Lower concentration limit proposed for PAHs found in granules and mulches
The Netherlands has prepared a proposal to support a possible restriction to address the risks from eight polycyclic aromatic hydrocarbons (PAHs) found in granules and mulches used in synthetic turf pitches, or in loose forms at playgrounds and other sports facilities.
Helsinki, 16 August 2018 - The proposal, prepared by the Dutch National Institute for Public Health and the Environment (RIVM) in cooperation with ECHA, states that the general concentration limits set under REACH for eight carcinogenic PAHs in mixtures are insufficient for protecting those who come into contact with the granules and mulches while playing at sports facilities and playgrounds.
In its assessment, RIVM looks at the human health risk for professional football players (including goalkeepers), children playing on the pitches and on playgrounds, as well as workers installing and maintaining the pitches and playgrounds.
The proposal suggests a combined concentration limit for the eight PAHs of 17 mg/kg (0.0017 % by weight). The current concentration limits applicable for supply to the general public are set at 100 mg/kg for two of the PAHs and 1 000 mg/kg for the other six.
The proposal of the Netherlands, available on ECHA’s website, outlines that the suggested reduction in the concentration limit would:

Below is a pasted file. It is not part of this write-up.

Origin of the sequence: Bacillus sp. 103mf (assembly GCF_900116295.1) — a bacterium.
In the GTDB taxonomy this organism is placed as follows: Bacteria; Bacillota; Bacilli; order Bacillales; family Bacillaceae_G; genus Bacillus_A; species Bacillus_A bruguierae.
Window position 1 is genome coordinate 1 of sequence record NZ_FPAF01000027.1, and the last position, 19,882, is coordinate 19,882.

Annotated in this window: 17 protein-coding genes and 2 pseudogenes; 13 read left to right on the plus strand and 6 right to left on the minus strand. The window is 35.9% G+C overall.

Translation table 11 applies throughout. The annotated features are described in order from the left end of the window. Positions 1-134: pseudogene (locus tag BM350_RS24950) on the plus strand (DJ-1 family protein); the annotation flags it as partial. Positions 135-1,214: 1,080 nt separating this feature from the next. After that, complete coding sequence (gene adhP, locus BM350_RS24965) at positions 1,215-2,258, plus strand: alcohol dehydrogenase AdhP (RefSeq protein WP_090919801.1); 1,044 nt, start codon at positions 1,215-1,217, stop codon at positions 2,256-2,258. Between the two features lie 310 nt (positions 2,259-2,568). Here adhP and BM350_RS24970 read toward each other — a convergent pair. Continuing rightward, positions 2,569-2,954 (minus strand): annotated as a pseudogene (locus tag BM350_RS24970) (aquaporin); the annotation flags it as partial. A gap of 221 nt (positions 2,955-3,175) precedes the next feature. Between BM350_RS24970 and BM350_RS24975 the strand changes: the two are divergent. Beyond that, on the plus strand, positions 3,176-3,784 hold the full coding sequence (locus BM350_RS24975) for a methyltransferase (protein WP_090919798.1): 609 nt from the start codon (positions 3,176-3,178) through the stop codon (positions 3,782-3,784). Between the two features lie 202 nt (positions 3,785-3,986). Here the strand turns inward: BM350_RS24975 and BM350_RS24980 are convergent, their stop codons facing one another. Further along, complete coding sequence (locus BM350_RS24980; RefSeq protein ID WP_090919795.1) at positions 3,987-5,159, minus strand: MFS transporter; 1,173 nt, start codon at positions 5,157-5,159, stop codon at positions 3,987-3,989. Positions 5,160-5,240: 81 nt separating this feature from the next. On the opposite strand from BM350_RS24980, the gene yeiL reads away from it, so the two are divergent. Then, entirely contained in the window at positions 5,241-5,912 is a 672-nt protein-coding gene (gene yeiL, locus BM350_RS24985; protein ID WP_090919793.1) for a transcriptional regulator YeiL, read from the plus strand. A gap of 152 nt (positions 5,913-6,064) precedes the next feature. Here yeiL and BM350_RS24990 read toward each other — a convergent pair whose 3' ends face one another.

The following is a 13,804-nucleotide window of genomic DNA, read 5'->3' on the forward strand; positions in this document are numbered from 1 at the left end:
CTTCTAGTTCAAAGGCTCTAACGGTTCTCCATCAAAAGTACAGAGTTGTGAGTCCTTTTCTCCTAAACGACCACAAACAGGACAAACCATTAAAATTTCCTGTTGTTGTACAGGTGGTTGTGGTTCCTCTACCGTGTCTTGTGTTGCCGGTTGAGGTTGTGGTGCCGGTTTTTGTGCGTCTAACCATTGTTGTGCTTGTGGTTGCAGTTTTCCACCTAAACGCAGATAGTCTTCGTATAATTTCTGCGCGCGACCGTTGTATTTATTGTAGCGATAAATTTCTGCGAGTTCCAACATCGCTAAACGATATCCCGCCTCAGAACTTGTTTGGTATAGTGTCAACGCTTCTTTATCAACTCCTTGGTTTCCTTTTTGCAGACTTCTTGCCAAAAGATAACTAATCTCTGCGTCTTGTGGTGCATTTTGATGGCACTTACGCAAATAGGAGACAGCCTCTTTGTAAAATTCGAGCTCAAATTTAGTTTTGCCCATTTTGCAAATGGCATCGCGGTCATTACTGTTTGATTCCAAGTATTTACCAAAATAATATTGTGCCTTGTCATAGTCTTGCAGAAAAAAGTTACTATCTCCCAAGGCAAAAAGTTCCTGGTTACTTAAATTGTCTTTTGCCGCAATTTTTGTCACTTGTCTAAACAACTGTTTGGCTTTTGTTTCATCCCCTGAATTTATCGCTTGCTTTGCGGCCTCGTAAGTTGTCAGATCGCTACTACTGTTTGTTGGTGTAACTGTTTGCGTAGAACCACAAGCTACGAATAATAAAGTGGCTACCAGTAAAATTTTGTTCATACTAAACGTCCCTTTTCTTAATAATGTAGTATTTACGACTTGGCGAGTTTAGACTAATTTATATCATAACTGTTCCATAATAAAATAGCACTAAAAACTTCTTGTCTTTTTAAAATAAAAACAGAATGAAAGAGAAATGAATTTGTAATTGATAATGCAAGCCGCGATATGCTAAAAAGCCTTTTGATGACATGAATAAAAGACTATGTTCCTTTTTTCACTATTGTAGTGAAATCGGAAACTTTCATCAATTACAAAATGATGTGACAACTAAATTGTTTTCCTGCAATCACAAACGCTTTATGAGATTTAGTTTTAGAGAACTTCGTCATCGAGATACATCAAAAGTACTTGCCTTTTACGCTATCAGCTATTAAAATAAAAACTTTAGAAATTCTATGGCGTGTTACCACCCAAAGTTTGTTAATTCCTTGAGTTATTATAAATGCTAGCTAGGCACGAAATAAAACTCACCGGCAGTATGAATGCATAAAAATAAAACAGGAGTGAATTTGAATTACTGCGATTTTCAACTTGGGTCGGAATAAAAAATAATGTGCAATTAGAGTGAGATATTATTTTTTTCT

- ensure the cancer risk from PAH exposure remains very low for those coming into contact with the granules and mulches;
- decrease societal concerns about the negative health impacts caused by the PAHs;
- lead to no major additional administrative burdens on public authorities in terms of costs for implementing the lower concentration limit; and
- cause relatively limited and affordable societal costs.
ECHA's committees will now check whether the restriction dossier conforms to the requirements of REACH. If so, a six-month long consultation will begin in September 2018. ECHA’s scientific committees will assess the proposal and formulate their opinions, and these will be submitted to the Commission.
In addition to processing the Netherlands’ proposal, ECHA will assess – as requested by the European Commission – the health risks of other substances that may be contained in granules and mulches used as infill in synthetic sports pitches. It is possible that ECHA will also assess the environmental risks, too.
In 2017, both ECHA and RIVM assessed the health risks associated with playing sports on synthetic turf pitches where rubber granules are used as infill material.
ECHA concluded in 2017 that there was, at most, a very low level of concern due to the PAHs present in those materials. However, ECHA also gave a number of recommendations to be considered for the future – the first of which was to consider a restriction under REACH to ensure that granules for use as infill material in sports fields are only supplied with very low concentrations of PAHs and of any other relevant hazardous substances.